Monday, July 16, 2012
A comfort of books
- Harry the Dirty Dog & Ping.
That was only 44 years ago!
My cousin Connie read to me from Pinocchio - the very same, battered copy I still have.
In primary school, I remember being told very firmly (and not at all gently!) by the librarian that I was not ALLOWED to touch the chapter books, I could ONLY borrow the picture books. But the yearning to move into those secret worlds of text-only was so strong.
I think it was my Grade Five teacher Mr Webster who introduced me to Ivan Southall's books - which I never see or hear of these days - Ash Road and Hills End were my favourites. They are still on my shelf. Australian stories, so different from my beloved Enid Blytons ... they sit nearby. The Chronicles of Narnia - my gorgeous, well-thumbed The Lion, The Witch and the Wardrobe: torn apart by my first-born, replaced and her firmly addicted.
Op shops provided an abundance of vintage stories for girls - school stories, horse stories ... I would pounce upon the rows of faded blue or green covers - often suffering the disappointment of finding only BOYS stories! I still have all those girls books - stripped, by the innocent me, of their annoying dust jackets, much to the angst of the adult me as they multiply the books worth: ironically as I now collect those I never owned, at much more than op shop prices.
My first adult novel - loaned to me by the boy who shared my desk and my last-name in Grade Six. Jaws. My local beach never felt quite as safe after that. Nor my vocabulary! It sits on my shelves. Lying awake into the wee hours, too frightened to sleep, finishing The Exorcist as a teenager. My entire, battered collection of horror stories have their own shelf - Damien of The Omen, Rosemary's baby, Amityville Horror.
Historical romances, mostly from the local library, took me to another world and fed my craving for British history - and local as well. The Australian series, by William Stuart Long AKA Vivan Stuart, sit on my shelf - along with the disappointment that the author died before completing the saga from the arrival of the First Fleet to modern day.
The 80s - Lace! Harold Robbins. Danielle Steel.Barbara Taylor Bradford. Wonderful, trashy and grist for my insatiable appetite for books. I haunted the second-hand bookstore for paperbacks and consumed them - first in the long days of unemployment and later in the spare moments between caring for my small children (probably when I should have been doing housework!) I still have many of them - they make me smile to see them sitting on the shelf.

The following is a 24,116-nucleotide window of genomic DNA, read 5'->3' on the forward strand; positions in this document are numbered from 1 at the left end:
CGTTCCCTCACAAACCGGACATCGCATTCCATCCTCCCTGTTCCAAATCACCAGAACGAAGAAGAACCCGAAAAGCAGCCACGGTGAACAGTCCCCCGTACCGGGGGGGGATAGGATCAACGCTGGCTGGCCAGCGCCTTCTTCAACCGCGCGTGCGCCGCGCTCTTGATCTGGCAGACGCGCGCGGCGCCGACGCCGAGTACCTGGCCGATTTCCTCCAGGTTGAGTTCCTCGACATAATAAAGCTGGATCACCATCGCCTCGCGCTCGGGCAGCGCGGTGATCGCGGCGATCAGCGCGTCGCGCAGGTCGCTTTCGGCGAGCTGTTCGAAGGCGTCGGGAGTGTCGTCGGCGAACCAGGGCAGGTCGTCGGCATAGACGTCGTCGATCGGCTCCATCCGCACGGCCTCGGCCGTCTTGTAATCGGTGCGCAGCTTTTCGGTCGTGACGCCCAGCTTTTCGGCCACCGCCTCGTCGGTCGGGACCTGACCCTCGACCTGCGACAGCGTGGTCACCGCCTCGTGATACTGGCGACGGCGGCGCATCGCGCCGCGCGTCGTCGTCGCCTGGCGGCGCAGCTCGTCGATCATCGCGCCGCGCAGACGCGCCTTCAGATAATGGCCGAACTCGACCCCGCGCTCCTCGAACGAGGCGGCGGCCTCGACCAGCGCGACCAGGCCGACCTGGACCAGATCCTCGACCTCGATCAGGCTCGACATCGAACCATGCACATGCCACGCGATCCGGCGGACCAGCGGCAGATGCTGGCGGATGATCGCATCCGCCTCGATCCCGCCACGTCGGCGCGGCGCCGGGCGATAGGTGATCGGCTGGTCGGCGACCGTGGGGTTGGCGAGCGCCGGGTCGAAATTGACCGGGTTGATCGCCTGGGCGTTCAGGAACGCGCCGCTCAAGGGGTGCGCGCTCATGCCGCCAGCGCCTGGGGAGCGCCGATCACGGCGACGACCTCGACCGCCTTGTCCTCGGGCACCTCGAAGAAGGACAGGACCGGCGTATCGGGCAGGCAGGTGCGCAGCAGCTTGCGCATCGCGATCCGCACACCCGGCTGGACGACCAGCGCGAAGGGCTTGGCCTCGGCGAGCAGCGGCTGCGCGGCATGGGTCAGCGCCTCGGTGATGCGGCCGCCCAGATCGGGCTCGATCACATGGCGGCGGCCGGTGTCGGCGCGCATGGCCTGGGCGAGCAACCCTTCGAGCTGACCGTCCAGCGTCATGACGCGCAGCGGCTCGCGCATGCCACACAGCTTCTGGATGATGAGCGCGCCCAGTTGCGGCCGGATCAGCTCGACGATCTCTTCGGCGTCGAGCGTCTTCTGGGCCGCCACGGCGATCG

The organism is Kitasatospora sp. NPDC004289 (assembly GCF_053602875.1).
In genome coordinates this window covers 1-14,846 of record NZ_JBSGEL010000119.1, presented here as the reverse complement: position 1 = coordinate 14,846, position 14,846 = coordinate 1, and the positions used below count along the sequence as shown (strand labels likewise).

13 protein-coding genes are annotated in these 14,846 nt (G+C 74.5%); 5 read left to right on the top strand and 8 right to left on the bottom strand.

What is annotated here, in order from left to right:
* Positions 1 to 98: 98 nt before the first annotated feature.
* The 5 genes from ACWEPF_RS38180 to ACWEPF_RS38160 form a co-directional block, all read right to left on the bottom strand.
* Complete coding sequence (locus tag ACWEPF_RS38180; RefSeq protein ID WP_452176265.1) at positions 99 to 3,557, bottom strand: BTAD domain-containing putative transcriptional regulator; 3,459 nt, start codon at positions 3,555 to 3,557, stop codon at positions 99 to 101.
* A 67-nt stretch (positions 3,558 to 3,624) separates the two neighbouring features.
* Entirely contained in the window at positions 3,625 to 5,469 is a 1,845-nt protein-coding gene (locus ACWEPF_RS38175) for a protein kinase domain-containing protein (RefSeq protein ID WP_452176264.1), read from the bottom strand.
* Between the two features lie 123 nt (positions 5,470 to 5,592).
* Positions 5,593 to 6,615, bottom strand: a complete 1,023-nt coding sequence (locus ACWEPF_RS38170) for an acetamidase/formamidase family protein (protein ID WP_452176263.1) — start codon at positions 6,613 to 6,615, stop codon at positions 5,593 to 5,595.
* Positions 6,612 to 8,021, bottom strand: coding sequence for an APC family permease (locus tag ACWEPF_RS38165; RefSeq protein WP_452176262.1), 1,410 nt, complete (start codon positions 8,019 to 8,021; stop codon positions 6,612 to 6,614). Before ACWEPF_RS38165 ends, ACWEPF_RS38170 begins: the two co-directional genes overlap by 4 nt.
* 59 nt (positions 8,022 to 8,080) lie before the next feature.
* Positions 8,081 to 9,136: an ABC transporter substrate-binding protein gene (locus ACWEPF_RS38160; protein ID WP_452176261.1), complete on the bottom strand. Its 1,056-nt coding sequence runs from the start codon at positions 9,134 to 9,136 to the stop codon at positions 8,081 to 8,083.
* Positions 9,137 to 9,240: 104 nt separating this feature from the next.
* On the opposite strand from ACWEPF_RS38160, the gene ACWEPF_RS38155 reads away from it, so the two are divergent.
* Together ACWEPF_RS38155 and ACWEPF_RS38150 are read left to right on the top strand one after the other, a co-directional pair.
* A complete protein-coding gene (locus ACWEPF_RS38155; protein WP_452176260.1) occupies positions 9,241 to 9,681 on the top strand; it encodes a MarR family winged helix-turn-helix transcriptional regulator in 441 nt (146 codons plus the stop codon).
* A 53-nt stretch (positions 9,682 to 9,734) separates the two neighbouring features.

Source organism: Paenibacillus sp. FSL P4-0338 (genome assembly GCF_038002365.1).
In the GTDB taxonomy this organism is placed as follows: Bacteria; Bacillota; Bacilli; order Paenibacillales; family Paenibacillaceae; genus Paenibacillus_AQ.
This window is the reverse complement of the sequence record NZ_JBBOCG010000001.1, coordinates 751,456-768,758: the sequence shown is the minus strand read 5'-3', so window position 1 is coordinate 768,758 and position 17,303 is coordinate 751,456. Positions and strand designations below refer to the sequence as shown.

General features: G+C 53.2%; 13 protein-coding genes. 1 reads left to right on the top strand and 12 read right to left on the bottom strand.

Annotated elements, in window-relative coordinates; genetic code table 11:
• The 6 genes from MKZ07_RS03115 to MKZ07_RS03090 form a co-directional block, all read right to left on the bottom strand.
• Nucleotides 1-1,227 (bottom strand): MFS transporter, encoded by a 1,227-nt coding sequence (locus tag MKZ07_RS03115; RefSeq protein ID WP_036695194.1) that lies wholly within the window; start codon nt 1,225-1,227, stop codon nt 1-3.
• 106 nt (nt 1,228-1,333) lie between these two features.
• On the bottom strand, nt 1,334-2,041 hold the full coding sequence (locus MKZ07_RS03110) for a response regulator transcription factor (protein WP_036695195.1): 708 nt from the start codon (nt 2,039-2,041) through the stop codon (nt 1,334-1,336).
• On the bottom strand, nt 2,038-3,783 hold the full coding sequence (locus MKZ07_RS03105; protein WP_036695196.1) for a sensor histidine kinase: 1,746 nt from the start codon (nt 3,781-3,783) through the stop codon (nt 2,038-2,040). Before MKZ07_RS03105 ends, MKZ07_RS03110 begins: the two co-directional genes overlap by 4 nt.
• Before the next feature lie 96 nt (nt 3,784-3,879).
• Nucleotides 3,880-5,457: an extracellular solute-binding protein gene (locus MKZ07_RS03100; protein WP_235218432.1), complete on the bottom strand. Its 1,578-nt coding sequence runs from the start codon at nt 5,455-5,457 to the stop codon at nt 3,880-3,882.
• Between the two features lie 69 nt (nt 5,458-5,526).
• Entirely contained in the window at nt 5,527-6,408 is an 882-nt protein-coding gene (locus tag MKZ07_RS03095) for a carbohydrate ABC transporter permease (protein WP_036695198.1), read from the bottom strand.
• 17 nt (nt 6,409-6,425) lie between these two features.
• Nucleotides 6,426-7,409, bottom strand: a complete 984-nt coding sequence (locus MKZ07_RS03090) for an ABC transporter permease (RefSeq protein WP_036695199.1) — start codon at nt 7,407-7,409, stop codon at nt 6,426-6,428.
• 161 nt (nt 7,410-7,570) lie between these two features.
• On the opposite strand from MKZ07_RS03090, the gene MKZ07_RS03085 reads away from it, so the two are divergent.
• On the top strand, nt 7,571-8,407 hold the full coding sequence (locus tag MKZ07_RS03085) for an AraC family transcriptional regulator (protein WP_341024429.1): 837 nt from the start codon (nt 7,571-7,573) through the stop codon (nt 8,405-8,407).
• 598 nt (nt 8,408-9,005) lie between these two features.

I always loved a good murder and the 90s brought so many! My shelves filled with the black jackets - Patricia Cornwell, Michael Connelly, The Kellermans (Jonothan and wife Faye: I am yet to read any of their son Jesse's works!). Inspector Morse (as big as a horse in my mind, as my brain had been infiltrated by all my children's own books!).Elizabeth George. Robin Cook (a conspiracy behind every door) most of these are still on my shelves.
Into the new century and into more cosy works. Rosamunde Pilcher. Maeve Binchy. Marian Keyes. Suddenly, the Irish were everywhere! Edward Rutherford's epic historical sagas. "Chick Lit" - followed by "Hen Lit" as I was getting older and the genre aged with me. They are all on the shelves.
I began Bookcrossing, which led to random reading. I loved the idea of releasing books into the wild for others to find, but loved my collection too much to make much of a dint in the process: I sought unwanted books in bulk through Freecycle and other sources and I bought discounted, second-hand copies of favourites specifically to give away!
Village tales and cosy murders are my current fad, stacking up nicely on the shelves. Or not. Ebooks and audio books are downloaded into my tablet. Amazon, Book Depository, Audible, Kobo - new ways to buy books in all formats.
Alongside the fiction, my collection of non-fiction grew. Biographies and memoirs are favourites. When my health restricted my lifestyle, I would take off to Provence or Tuscany, cycle around the world or hitch a ride with Michael Palin on his travels. I would choose a country for the winter and read as much as I could based there. The shelves grew.
My journey through parenthood is marked by books - and augmneted by my work in supporting parents and my fascination for the old. A collection began with my own reference books, grew to include vintage and retro and even included the "bad books" which I shelve upside down to mark my disrespect. Now my daughter is planning a family and I need to make sure she reads the most current, not the oldest! I shall sort into year of publication.
Hobbies and interests, popular culture, history, health, women's issues ... all represented, shelf after shelf.
So, you see, it was no spur of the moment decision, but a long-held dream, finally realised this weekend which led me along a pathway I have traversed for almost 50 years, which led to .....
Seven matching (Ikea Billy) book cases spanning the long wall of our lounge room. Replacing mis-matched options begged, borrowed and made-do for all the many years since I left home 30 years ago and filled with my treasures. Will I buy more books? Of course! And will I cull to make space for them - yes. I have always culled my collection, although it might seem otherwise. But some books will be with me when they cart me off in the future - and my kids have strict instructions to keep only what they want but to find good homes for those they don't.